This story was originally published by Tennessee Lookout.
CLARKSVILLE — On behalf of the Tennessee Chapter of the Sierra Club and Appalachian Voices, the Southern Environmental Law Center asked TVA to prepare a supplemental environmental statement to address concerns with TVA’s draft environmental impact statement, which details the agency’s plans to retire the Cumberland Fossil Plant.
The Cumberland Fossil Plant, about 22 miles southwest of Clarksville, is TVA’s largest coal-fired power station and was built between 1968 and 1973. TVA plans to retire each unit of the two-unit, coal-fired steam-generation plant separately: one unit no later than 2030, and the second unit no later than 2033. But the plant will need to be replaced, and TVA is currently considering three alternatives to fossil fuel, including natural gas and solar energy, according to its draft EIS.
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Supreme Court air-pollution ruling calls into stark context all that must be done
This story was originally published by Tennessee Lookout.
KNOXVILLE — The U.S. Supreme Court’s ruling limiting the power of the Environmental Protection Agency to regulate carbon emissions that cause climate change has renewed the spotlight on the Tennessee Valley Authority, the nation’s largest public utility and Tennessee’s primary source of electricity.
The case involved EPA efforts to implement a key provision of the Clean Air Act in a challenge brought by 15 Republican-led states. That provision, which never went into effect, would have required existing power plants to shift from dirty sources of energy — such as coal — to cleaner sources, including solar and wind, as part of an urgent effort to reduce global warming.
TVA sets record power day for June as region swelters and common sense degrades
This story was originally published by Hard Knox Wire.
KNOXVILLE — City residents this week joined scores of others around the world — from the Southwest United States to the Indian subcontinent — sweltering through late spring with eyes toward a summer that portends to be very hot.
Whether directly attributed to climate change or not, the heat waves are causing untold misery in locations across the Northern Hemisphere, straining power grids to the brink and causing a sharp rise in heat-related illnesses.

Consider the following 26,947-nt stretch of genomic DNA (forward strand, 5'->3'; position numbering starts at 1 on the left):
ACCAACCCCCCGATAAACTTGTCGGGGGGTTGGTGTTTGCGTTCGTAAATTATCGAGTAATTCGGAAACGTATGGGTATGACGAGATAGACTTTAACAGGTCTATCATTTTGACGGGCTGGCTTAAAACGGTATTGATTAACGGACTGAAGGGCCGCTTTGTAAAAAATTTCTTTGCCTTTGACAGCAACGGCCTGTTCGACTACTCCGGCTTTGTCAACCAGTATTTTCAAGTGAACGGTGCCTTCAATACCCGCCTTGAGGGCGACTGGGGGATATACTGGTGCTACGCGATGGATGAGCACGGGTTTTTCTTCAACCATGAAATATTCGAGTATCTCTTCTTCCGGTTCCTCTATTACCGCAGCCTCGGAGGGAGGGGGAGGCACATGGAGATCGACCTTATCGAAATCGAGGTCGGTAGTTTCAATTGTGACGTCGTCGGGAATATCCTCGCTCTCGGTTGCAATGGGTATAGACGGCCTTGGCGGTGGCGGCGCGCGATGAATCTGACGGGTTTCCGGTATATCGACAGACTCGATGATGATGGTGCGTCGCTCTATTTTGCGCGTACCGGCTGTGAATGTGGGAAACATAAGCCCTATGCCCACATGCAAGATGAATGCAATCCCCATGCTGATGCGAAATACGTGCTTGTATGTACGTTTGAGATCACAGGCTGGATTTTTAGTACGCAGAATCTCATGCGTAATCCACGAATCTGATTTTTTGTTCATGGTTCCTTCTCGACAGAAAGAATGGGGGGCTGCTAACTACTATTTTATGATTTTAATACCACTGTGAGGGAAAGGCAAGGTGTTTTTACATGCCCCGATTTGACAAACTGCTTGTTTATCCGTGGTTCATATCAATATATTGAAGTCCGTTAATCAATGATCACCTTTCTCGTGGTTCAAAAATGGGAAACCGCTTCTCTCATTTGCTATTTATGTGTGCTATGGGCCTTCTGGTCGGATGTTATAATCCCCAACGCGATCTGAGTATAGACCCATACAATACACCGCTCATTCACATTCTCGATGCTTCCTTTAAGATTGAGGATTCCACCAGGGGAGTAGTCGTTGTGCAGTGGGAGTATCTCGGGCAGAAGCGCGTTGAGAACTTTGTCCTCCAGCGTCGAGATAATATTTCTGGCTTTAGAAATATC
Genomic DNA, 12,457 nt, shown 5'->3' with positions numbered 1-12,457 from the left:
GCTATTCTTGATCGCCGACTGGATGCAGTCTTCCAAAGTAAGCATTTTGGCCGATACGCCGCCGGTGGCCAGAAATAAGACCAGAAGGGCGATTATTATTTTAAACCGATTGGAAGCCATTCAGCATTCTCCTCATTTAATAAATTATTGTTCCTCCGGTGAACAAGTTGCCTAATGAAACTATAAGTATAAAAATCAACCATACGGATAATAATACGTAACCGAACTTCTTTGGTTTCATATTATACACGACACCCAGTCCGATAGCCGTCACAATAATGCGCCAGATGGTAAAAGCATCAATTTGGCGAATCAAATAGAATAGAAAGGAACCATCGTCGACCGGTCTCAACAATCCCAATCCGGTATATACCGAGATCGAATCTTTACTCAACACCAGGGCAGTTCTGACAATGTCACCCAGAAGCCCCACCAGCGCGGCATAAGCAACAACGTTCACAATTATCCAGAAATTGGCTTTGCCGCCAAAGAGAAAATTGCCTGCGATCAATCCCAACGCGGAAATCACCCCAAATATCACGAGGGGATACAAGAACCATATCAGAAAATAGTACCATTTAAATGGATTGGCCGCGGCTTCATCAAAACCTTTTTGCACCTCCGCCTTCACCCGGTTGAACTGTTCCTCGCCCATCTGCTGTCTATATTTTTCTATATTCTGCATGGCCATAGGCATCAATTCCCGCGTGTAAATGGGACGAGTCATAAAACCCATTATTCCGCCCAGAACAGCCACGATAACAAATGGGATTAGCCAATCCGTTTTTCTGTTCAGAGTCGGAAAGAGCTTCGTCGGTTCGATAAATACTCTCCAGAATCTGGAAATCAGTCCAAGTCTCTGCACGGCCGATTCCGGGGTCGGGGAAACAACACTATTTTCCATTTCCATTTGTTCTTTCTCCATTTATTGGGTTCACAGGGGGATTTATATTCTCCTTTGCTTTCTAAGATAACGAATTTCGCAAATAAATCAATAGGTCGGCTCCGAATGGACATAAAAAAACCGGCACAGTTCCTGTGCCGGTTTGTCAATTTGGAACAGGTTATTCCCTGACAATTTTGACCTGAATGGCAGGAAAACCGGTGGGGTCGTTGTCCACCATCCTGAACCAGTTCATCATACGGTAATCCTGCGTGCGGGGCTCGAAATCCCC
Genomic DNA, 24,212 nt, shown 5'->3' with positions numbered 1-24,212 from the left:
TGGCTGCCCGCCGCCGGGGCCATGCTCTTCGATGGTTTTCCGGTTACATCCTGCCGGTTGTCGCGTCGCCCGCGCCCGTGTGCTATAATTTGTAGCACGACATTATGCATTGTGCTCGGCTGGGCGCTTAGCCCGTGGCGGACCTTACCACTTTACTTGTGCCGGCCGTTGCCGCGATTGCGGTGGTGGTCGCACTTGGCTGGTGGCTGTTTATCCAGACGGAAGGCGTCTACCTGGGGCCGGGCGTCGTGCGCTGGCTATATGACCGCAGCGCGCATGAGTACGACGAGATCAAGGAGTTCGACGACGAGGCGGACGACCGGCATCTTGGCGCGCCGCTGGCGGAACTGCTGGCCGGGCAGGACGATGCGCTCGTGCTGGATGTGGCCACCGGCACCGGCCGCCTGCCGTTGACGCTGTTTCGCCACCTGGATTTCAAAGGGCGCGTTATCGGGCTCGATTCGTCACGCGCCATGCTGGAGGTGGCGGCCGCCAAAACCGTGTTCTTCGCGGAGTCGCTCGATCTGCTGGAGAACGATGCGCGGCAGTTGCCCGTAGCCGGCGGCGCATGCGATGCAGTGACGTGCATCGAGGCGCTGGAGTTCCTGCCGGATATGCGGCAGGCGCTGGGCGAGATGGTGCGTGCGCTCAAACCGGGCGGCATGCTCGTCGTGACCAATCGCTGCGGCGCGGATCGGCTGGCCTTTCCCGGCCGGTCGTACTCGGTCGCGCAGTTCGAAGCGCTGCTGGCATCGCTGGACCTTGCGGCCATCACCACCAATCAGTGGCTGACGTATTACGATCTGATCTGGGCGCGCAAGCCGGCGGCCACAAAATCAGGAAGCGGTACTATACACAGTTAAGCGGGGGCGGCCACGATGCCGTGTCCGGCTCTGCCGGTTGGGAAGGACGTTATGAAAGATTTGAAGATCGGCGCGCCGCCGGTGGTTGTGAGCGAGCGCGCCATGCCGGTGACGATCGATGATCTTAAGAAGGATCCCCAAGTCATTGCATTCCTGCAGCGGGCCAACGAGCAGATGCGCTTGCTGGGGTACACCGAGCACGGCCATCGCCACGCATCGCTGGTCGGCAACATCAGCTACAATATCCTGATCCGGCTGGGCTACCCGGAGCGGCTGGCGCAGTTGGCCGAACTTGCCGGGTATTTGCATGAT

Knoxville Utilities Board asked this week that consumers curtail their electricity use by setting their thermostats a little higher and holding off until night on energy-sucking tasks like doing laundry or running the dishwasher. That request was met in many cases with derision and unsubstantiated claims that charging electric vehicles had overburdened energy infrastructure.
So exactly how hot is it in East Tennessee and how bad is it going to get?
Editors note: SACE executive director Stephen Smith is on the board of Foundation for Global Sustainability. Hellbender Press operates under the FGS nonprofit umbrella.
The Southern Alliance for Clean Energy (SACE) released its fourth annual “Energy Efficiency in the Southeast” report, which tracks recent policy developments and performance trends in electric utility efficiency from 2020.
It continues to highlight that despite being a proven low-cost clean energy resource with enormous potential to reduce carbon emissions and customers’ energy burden, Southeastern utilities continue to underinvest in energy efficiency.
As a result, households in many Southeastern states have some of the highest electricity usage and monthly energy bills in the nation. Some states and utilities are making progress, and it’s not too late for local policymakers to take advantage of untapped efficiency savings to help reach crucial decarbonization goals.
- Download the “Energy Efficiency in the Southeast” fourth annual report
- Read an excerpt from the accompanying report blog post below, or read the full post here.
Southern Alliance for Clean Energy: TVA is not coming clean in Congressional inquiries
This is a submission from the Southern Alliance for Clean Energy.
After public advocacy from Knoxville community members, the KUB board passed a resolution that will deliver $5 million for emergency bill assistance to benefit those most in need, and an additional $1 million for weatherization to improve the comfort of people’s homes while lowering their bills by increasing energy efficiency. These funds are part of a pandemic relief credit from TVA.
KUB staff proposed a resolution in October that would have allocated $1.3 million of the total $7.3 million TVA pandemic recovery credit toward payment of debt owed by KUB customers, and the remaining $6 million would be distributed as a monthly bill credit for all residential and small business KUB customers. This would have resulted in an average savings of $17 over 12 months, or about $1.40 per month for all KUB customers, regardless of their level of need for pandemic relief.
Knoxville Water and Energy for All (KWEA), a coalition which SACE is a part of, circulated a petition asking that KUB instead forgive all debt owed by KUB customers, and then use the remaining funds to assist households who were struggling to pay their KUB bills. KWEA delivered nearly 200 petition signatures, and the KUB board asked that the resolution be amended.